Despite the fact that someone once told me my heart points true north, I wouldn't know true north if, by some act of God, I was facing true north. This can surely be catalogued as another one of my father's greatest disappointments in life. Three out of four offspring pass the directions test. I am the flunkee. We grew up listening to, "Now, head south two miles, veer west about a half-mile past the second telephone pole, and immediately after Sobieski's, turn east." This was all fine if you headed south in the first place. If not, the rest was moot. Fortunately for me, Iowa boasts a recognizable paved road within 30 minutes (usually) of even the worst of directional errors. Things are much different in Wyoming ,Colorado, or say, Montana. Two hours is the general rule of thumb for correctional driving. Luckily, I found this out when I was not driving (sorry Big Man) and we had a full (ish) tank of gas.
At any rate, the obvious errors in my internal navigational system appeared long before the Iowa gravel roads started carrying the snappy names they have now. Rural Route 2 is now Story Avenue. Clearly, the universe has a sense of humor.
Since I am coming out as "directionally challenged", I may as well confess that there are not enough appendages on my body to count the number of times I have been in tears in a car by myself attempting to sort myself out. While I am not afraid to ask for directions, it usually has to happen after I can wipe all traces of drama off my red face and I have a clear sense that the person giving the directions truly knows what they are talking about. Any prefaces of "I think" or "I am not sure, but..." will not instill hope into my barely existing confidence. I will mutter"Thanks" and bolt.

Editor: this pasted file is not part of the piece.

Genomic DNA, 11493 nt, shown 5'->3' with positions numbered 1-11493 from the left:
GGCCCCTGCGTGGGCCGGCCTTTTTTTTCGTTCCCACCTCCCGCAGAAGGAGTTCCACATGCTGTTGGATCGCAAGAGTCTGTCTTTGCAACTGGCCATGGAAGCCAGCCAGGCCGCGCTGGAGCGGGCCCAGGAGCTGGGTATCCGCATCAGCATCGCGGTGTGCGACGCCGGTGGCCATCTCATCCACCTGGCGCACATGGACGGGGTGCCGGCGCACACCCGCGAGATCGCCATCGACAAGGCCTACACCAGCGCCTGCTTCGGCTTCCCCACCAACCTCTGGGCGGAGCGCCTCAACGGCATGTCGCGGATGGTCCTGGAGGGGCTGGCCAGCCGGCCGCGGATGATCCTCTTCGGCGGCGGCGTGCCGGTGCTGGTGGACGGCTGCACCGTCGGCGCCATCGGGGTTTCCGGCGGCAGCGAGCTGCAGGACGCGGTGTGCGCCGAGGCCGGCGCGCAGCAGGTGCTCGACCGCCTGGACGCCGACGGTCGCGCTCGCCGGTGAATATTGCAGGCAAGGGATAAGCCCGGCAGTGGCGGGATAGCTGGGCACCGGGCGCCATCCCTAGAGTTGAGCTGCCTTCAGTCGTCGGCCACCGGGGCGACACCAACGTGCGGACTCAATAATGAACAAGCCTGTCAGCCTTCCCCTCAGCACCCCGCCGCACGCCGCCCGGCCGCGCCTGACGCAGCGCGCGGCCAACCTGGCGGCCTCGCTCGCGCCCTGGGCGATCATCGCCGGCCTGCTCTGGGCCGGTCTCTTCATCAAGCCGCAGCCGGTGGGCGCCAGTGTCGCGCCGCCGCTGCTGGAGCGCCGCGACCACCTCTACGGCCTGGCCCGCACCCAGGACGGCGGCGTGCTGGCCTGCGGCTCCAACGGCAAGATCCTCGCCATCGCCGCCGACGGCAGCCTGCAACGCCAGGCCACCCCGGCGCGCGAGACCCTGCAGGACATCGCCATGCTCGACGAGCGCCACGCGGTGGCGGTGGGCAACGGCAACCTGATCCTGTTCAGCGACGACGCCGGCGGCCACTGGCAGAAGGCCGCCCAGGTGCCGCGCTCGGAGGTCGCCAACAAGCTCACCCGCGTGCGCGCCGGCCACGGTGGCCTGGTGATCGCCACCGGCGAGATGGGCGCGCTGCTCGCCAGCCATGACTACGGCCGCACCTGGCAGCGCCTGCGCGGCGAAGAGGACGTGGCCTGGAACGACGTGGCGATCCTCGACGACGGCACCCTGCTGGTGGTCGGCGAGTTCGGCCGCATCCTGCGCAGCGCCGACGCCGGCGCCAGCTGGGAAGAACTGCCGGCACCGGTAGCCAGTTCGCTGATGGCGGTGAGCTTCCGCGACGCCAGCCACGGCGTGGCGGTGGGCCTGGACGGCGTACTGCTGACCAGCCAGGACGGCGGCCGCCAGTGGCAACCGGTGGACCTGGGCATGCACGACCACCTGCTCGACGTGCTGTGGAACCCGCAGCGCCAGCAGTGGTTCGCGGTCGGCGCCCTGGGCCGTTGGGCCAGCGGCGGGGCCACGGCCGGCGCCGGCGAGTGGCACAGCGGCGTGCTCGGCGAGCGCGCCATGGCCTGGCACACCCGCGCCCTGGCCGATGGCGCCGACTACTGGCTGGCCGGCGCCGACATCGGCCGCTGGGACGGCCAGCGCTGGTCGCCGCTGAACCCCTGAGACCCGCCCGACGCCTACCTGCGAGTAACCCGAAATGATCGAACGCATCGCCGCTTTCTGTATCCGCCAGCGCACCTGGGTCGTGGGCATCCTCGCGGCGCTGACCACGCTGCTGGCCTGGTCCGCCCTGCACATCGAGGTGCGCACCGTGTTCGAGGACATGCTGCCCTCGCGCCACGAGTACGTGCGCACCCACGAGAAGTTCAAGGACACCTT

Directions for me must be specific to the point of being exactly as things exist on the road while I am driving on it. I don't want options....just directions. My greatest peeve is, "Well, which way would you like to go?" You are assuming I know my options, I care about them, and I will understand the nuances of their differences. I do not. I just want specific directions that get me from point A to point B.
I freely admit to this chip on my directionally challenged shoulder and so to save time, embarrassment and harrassment (by you to me for being so pathetically, directionally challenged), treat me like the hopeless being I am. Pretend you are speaking to a poorly educated eight year old. Give me landmarks (more is better) and be current. It doesn't help to ask me to use a navigational device...it is likely I can't use that either. It is impossible to listen, watch for signs and landmarks, and look at a map all at once.
Stronger people look at these things as a challenge to overcome. I look at it as a waste of tears...I need to shore up for real pain...not mere frustration caused my genetic incompetency.
Better than any Garmin is my live human navigational system currently run by my sister and husband. With the right mix of cheerleader, zen master, and no-nonsense teacher, both have safely navigated me out of major mishaps to the desired location. I have received non-judgemental, loving, and helpful guidance on the side of many a road while my hazards flash, the snot and tears flow, and hiccups subside. Oh, I well-know what they must say to their friends after we are done. But for those moments, I am re-centered, bolstered and re-directed with such care that what they may say or think afterwards does not matter one iota to me.
I should change. I should grow a spine, study maps, toy with Google Mapquest, and install that talking app on my phone. None of these things really gets at the glitch in my own system. I will continue to be late, lost, and properly directed while unable to follow directions. My hope is that people will remain tolerant. After all, my heart remains in the right place.